Inside, a huge fireplace warms the modest dimensions of the nave which is almost as wide as it is deep. There is no paint or gilt. There are no pews, but the seeker is offered a sturdy rush-seated chair.
Arching overhead are the reddish madrones from the Santa Cruz mountains. Trees correspond to the entirety of the divine life, with roots going deep into the good soil to bring the love of the earth up into the trunk of life. The spreading system of branches represent knowledges of many kinds, that at last bear leaves and blossoms, which are the actual uses and enjoyments of being alive. So within, this temple is of God's trees. The gnarled cypress from the wind-swept crest tells of the vicissitudes of life. There points a flame-like piece of root to things above. Swedenborg himself wrote: "The ancients worshipped in groves, because groves of trees signify heavenly wisdom and intelligence."
Four murals painted by William Keith depict nature scenes of Northern California - a divine sanctuary which the artist painted for forty years. The stained glass replicates a garden scene. As the dove drinks sustenance from the water bowl, so is the worshiping congregation to drink spiritual sustenance from the Word of God.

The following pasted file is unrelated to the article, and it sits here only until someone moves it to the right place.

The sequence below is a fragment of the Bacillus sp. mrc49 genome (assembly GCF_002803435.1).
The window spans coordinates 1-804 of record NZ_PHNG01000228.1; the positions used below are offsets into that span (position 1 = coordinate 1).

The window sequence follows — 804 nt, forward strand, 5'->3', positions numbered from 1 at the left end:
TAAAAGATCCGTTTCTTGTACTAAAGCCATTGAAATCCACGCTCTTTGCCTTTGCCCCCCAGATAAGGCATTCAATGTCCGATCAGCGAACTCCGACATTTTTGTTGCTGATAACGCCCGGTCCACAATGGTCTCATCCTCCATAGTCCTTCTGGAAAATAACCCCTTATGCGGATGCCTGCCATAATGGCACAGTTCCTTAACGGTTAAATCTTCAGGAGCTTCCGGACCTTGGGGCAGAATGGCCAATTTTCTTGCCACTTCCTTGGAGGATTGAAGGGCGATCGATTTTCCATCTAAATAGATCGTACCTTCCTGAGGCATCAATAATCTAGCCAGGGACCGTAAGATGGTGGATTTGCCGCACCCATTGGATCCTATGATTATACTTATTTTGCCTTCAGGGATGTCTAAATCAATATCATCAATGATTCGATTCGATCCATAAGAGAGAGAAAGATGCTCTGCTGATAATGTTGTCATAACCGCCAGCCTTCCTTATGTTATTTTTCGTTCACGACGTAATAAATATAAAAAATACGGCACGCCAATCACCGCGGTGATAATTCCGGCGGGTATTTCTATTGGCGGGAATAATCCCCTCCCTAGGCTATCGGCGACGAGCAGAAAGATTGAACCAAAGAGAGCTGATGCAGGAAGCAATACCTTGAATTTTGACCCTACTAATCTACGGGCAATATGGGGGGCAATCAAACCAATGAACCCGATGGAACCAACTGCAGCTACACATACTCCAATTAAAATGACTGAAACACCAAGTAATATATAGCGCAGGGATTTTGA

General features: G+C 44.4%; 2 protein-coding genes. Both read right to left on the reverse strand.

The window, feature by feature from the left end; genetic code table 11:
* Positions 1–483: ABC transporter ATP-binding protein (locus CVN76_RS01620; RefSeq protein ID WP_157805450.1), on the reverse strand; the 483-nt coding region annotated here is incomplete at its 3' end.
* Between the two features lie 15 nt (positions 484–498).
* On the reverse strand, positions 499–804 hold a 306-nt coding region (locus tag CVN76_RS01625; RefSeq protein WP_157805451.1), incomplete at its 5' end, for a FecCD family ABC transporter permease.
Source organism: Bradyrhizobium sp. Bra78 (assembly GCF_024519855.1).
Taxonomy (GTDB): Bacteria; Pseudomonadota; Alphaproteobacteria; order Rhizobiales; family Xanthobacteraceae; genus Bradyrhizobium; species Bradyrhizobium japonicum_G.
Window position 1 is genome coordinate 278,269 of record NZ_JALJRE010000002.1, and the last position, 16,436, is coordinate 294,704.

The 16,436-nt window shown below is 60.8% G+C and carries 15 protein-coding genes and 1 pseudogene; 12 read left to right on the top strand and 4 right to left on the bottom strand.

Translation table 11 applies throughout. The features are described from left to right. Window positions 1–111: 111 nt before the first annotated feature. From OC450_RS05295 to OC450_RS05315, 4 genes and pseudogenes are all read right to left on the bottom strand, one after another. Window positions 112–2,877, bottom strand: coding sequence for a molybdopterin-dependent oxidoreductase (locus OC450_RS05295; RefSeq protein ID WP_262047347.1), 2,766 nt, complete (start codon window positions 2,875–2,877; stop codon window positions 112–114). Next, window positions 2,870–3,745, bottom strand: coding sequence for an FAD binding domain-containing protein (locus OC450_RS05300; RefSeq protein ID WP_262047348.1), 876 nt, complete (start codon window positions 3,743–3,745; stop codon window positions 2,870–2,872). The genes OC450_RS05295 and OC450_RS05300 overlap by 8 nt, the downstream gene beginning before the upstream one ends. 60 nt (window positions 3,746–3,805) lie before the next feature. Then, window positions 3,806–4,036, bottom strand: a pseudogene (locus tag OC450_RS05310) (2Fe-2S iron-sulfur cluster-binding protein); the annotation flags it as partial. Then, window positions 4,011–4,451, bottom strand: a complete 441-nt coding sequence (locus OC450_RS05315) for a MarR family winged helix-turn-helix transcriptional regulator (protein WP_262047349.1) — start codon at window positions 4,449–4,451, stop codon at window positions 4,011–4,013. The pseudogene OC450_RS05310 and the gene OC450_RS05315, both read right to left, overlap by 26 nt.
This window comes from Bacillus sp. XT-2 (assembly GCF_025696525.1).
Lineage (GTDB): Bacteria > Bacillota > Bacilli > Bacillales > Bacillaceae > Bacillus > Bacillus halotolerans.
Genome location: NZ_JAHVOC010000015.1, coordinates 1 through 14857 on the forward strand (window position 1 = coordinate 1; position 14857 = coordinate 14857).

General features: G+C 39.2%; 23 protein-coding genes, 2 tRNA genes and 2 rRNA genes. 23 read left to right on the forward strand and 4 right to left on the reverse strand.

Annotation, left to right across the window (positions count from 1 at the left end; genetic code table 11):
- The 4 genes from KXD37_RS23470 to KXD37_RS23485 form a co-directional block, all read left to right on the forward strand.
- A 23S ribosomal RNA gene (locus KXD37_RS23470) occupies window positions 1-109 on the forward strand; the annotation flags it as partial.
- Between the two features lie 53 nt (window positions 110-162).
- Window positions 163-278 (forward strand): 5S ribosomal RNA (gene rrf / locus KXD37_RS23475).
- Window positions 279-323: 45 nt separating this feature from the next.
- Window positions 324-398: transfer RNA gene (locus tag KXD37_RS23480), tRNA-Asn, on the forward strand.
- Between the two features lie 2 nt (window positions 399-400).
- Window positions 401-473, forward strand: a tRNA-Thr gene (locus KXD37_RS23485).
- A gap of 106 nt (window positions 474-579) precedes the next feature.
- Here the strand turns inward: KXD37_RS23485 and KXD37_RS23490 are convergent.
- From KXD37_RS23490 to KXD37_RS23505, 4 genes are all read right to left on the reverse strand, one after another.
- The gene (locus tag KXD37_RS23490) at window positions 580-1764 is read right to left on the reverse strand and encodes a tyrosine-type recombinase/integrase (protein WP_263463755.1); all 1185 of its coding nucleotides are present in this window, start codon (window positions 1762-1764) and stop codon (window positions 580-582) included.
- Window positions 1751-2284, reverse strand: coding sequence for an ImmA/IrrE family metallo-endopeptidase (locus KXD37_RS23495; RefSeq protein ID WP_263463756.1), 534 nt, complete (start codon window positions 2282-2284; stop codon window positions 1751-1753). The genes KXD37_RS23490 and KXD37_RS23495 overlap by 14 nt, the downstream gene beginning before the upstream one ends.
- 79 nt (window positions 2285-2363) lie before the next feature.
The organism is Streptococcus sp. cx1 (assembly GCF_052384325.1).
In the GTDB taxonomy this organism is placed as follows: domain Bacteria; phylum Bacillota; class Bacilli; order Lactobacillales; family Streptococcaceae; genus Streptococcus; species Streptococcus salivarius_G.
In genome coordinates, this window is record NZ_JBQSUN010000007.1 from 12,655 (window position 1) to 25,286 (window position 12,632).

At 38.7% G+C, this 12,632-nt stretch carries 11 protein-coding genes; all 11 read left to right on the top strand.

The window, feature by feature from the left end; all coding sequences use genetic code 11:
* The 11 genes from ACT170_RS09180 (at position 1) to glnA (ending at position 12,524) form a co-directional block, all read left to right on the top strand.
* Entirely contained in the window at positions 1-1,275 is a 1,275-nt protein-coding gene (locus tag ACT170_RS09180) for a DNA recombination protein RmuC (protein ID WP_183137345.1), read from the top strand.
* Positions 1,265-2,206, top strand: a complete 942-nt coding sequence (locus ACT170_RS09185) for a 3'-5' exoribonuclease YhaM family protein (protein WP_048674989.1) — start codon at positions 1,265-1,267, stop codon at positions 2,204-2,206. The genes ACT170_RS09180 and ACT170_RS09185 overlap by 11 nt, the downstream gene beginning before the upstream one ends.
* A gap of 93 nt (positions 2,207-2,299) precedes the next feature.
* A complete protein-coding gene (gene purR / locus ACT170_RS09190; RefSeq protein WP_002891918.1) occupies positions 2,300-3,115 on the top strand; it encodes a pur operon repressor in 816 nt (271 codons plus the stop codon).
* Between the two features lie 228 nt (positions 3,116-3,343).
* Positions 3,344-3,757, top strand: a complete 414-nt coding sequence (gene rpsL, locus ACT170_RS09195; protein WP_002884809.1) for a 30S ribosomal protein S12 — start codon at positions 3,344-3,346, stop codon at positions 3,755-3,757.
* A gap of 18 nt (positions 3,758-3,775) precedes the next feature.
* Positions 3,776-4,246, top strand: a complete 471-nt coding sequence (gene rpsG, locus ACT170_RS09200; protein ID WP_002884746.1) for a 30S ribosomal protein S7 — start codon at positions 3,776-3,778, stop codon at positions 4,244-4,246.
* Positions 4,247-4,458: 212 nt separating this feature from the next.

The spiritual foundations of the worship practiced within this structure are found in the theological writings of Emanuel Swedenborg (1688-1772). Foremost among his ideas is a central perception that all life is spiritual and all things reveal something essential of the divine. Swedenborg believed the world had entered a new phase of spiritual potential during his own lifetime and that he had been called to the role of revelator.
As a celebrated scientist-turned-mystic whose extensive writings articulated a new understanding of Christianity, Swedenborg's ideas were championed by American Transcendentalist thinkers (Ralph Waldo Emerson, Henry James Sr., Bronson Alcott) and English Romanticists (William Blake, Elizabeth Barrett Browning, Samuel Taylor Coleridge, and Thomas Carlyle).